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7 - Reproductive system

Published online by Cambridge University Press:  20 August 2009

Shirley Hodgson
Affiliation:
St George's Hospital Medical School, London
William Foulkes
Affiliation:
McGill University, Montréal
Charis Eng
Affiliation:
Cleveland Clinic Foundation
Eamonn Maher
Affiliation:
University of Birmingham
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Summary

Breast cancer

Background: epidemiology and family history

Breast cancer is the most common cancer in women, accounting for 20 per cent of all new cases of cancer. The lifetime risk of breast cancer in the UK is one in nine females, with an incidence of <10 per 100,000 women aged <30 years, rising to 300 per 100 000 in women aged over 85 years. Similar, but slightly higher rates are seen in North America. It is rare in men (<1 per 100 000). Breast cancer incidence shows marked geographical variation: it is much less common in Asian than in Caucasian women, and less frequent in South America and Spain than in Northern Europe, North America and Australia. In India, the prevalence is lower (although rising) except amongst Parsee women. In North America, the incidence of breast cancer appears to have increased in recent years; some of this increase is due to mammographic detection of ductal carcinoma in situ leading to early diagnosis of minimally-invasive ductal carcinoma.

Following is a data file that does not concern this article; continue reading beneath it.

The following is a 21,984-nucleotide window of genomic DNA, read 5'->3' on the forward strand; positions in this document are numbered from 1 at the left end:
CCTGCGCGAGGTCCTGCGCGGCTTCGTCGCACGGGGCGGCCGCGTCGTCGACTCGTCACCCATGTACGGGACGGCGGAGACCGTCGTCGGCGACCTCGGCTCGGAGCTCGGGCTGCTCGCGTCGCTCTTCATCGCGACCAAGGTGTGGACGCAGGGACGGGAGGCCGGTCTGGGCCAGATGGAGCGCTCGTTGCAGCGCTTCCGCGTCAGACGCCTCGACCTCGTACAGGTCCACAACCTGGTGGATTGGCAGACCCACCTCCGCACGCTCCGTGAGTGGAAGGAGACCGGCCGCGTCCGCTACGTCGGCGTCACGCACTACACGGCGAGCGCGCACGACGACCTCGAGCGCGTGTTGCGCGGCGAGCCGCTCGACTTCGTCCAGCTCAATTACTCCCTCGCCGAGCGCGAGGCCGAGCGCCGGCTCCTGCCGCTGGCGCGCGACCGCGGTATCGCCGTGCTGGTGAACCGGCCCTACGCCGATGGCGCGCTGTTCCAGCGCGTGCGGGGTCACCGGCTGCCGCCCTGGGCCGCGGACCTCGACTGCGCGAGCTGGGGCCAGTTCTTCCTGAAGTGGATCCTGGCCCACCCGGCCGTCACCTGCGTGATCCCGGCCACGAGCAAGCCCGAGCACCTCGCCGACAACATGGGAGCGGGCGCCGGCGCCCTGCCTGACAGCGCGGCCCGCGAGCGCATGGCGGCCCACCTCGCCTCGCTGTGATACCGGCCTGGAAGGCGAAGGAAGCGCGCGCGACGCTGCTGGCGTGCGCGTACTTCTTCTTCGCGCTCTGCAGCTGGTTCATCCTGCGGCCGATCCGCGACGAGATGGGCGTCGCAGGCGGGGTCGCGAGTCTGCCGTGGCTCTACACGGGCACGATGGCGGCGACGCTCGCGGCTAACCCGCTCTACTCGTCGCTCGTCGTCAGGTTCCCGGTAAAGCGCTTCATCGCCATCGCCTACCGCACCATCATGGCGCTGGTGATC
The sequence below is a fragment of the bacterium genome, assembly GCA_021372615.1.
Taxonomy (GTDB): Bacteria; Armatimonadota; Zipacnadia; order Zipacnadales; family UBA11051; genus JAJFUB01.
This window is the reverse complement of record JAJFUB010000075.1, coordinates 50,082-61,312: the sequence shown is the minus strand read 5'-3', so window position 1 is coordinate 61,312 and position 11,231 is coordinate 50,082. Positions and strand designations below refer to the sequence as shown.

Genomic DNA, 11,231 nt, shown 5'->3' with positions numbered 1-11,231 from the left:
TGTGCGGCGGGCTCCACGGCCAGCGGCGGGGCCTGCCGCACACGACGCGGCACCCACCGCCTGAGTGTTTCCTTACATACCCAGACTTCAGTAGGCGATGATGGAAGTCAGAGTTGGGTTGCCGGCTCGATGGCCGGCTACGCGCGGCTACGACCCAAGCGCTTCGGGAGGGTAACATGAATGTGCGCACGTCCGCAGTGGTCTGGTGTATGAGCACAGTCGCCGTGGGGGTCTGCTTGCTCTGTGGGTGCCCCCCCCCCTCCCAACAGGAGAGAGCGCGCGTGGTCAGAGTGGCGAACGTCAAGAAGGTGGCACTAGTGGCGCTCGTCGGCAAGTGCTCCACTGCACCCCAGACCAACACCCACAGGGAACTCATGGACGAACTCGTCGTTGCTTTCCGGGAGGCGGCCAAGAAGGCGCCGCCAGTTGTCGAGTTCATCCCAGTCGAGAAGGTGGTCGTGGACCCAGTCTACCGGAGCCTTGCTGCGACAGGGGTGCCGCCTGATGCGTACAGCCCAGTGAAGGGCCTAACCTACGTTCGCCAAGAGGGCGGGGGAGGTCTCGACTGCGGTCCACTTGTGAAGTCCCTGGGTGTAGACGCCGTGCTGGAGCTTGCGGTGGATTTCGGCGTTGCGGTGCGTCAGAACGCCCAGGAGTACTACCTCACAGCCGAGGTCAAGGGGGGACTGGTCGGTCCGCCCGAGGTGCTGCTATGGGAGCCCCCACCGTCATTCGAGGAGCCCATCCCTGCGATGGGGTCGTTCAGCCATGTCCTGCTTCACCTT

In 1948, Penrose and colleagues observed that breast cancer may have a hereditary basis in some families (Penrose et al., 1948). A genetic influence on breast cancer susceptibility is suggested by twin studies, as the concordance for breast cancer in identical twins (0.28) is more than twice that in dizygotic twins (0.12) (Petrakis, 1977; Bishop and Gardner, 1980).

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Publisher: Cambridge University Press
Print publication year: 2006

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